Modern “word processing” programs can do everything from check spelling and grammar to finishing your sentences for you. This might be convenient for the creator, but some “helpful” upgrades can wreak havoc for manuscript editors. In today’s Guest Post, Bruce Rosenblum and Sylvia Izzo Hunter explore the pitfalls of making the comments features less editor friendly.
Annotation is increasingly being recognized as a valuable tool in scholarly communications, enabling increased engagement and collaboration and better metrics, and helping improve the quality of scholarly outputs. In this guest post, Heather Staines (Director of Business Development – Hypothes.is) and Alexander Naydenov (Head of Marketing and Co-Founder – Paperhive) tell us why!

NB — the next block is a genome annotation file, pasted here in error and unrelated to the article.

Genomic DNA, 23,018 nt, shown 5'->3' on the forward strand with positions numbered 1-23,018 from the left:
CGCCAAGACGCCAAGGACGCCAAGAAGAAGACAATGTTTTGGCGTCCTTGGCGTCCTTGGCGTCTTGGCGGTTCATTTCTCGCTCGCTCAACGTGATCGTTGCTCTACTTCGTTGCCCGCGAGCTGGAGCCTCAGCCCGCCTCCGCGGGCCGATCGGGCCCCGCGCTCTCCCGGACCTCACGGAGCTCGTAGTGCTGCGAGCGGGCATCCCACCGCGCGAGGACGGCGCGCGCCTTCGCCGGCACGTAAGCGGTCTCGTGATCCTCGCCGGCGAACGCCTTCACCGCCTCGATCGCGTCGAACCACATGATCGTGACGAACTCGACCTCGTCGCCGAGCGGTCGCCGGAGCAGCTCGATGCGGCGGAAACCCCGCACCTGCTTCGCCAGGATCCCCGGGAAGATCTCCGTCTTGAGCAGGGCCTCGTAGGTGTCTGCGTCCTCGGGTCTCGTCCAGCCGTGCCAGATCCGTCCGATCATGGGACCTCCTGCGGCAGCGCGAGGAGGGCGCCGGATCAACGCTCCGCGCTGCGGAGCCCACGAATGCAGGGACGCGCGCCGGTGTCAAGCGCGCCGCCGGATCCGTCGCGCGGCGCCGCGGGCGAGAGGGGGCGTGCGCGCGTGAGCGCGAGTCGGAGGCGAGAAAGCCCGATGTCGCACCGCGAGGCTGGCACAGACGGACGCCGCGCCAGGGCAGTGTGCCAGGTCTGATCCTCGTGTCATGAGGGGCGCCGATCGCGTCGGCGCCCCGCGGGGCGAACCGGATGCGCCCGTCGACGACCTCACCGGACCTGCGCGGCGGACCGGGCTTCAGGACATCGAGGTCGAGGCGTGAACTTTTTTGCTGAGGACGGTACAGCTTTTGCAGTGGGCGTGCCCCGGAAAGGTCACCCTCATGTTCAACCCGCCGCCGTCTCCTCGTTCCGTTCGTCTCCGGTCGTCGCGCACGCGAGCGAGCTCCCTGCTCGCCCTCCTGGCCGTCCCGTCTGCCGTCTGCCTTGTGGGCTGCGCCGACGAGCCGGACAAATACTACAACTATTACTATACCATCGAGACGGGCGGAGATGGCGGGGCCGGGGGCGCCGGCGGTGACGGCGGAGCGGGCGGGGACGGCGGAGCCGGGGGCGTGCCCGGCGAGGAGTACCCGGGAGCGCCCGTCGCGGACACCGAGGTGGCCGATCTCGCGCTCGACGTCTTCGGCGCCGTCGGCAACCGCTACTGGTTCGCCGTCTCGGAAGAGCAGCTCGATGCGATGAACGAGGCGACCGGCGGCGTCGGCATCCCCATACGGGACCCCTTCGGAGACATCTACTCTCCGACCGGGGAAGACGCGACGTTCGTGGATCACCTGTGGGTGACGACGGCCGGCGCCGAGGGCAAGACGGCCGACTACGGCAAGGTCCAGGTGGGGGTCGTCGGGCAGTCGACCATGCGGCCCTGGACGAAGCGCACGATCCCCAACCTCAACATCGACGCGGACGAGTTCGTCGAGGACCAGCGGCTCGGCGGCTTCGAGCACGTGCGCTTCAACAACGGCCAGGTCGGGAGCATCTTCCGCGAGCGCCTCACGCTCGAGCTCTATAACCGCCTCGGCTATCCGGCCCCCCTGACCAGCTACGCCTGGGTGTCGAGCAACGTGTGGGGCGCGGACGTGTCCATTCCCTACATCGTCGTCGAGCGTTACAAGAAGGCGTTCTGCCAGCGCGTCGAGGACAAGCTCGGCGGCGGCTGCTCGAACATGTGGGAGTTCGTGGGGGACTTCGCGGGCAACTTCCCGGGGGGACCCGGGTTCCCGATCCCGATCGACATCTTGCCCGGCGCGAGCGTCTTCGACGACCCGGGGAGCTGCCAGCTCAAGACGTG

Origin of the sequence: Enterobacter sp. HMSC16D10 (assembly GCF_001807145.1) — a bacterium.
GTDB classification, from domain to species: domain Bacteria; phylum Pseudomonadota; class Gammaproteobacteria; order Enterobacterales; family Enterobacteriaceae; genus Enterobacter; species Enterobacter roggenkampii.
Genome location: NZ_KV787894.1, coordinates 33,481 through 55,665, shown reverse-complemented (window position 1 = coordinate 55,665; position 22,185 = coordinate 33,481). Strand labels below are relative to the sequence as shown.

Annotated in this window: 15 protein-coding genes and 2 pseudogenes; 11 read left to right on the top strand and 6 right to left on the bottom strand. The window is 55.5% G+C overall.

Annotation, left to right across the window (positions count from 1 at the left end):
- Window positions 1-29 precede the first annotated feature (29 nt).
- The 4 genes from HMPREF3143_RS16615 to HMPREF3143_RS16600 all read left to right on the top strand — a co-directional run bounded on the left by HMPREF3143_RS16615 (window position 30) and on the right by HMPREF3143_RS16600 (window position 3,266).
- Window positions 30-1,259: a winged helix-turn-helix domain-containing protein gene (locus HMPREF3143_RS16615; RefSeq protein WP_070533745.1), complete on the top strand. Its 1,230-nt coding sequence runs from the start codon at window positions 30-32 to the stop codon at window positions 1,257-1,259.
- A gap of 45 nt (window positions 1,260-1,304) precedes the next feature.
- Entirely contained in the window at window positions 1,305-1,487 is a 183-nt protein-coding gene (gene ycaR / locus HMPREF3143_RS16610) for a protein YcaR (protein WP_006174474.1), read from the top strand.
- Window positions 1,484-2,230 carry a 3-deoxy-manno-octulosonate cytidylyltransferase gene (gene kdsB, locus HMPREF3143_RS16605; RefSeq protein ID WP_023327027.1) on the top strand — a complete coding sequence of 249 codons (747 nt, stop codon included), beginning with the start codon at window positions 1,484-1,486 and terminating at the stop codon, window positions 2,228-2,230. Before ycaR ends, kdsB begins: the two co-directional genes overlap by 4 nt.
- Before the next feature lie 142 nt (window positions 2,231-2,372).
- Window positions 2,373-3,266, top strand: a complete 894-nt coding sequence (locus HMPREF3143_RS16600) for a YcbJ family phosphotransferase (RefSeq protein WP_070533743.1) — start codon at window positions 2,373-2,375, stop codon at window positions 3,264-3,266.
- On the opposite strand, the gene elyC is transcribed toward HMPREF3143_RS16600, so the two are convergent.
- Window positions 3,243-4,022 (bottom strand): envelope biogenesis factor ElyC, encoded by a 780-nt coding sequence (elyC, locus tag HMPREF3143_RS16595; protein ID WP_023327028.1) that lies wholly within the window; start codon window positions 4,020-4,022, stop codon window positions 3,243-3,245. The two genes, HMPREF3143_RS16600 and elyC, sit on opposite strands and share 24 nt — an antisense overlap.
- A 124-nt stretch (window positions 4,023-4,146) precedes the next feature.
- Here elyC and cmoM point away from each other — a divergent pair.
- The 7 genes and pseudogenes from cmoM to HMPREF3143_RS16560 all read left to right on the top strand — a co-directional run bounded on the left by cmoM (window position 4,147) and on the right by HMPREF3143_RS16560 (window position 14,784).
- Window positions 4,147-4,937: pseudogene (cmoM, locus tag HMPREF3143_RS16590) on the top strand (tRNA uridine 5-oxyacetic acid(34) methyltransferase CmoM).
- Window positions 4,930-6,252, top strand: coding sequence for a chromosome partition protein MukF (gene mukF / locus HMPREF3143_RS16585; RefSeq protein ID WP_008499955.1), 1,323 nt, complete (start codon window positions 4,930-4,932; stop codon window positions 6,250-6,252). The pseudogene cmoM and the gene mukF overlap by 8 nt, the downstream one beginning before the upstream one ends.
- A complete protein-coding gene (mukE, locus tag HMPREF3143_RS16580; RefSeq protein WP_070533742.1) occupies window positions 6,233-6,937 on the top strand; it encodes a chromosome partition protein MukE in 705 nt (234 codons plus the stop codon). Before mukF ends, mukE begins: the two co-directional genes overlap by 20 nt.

Trolls dominate for many reasons — economics, technology, our predilection for sordid entertainment. But they’ve chilled online discourse and damaged civil exchanges, even making some publishers reluctant to take full advantage of the potential of the Internet. Are we ready for v2.0 of commenting?
Let’s talk about the comment moderation policy at The Scholarly Kitchen.
Recent data from the Guardian suggests that commenting remains a fringe activity, often dominated by a few voices. What might this mean for initiatives based on altmetrics and post-publication review?
Web 2.0 may be shattering the established control of elite media. In their place are loud and aggressive voices.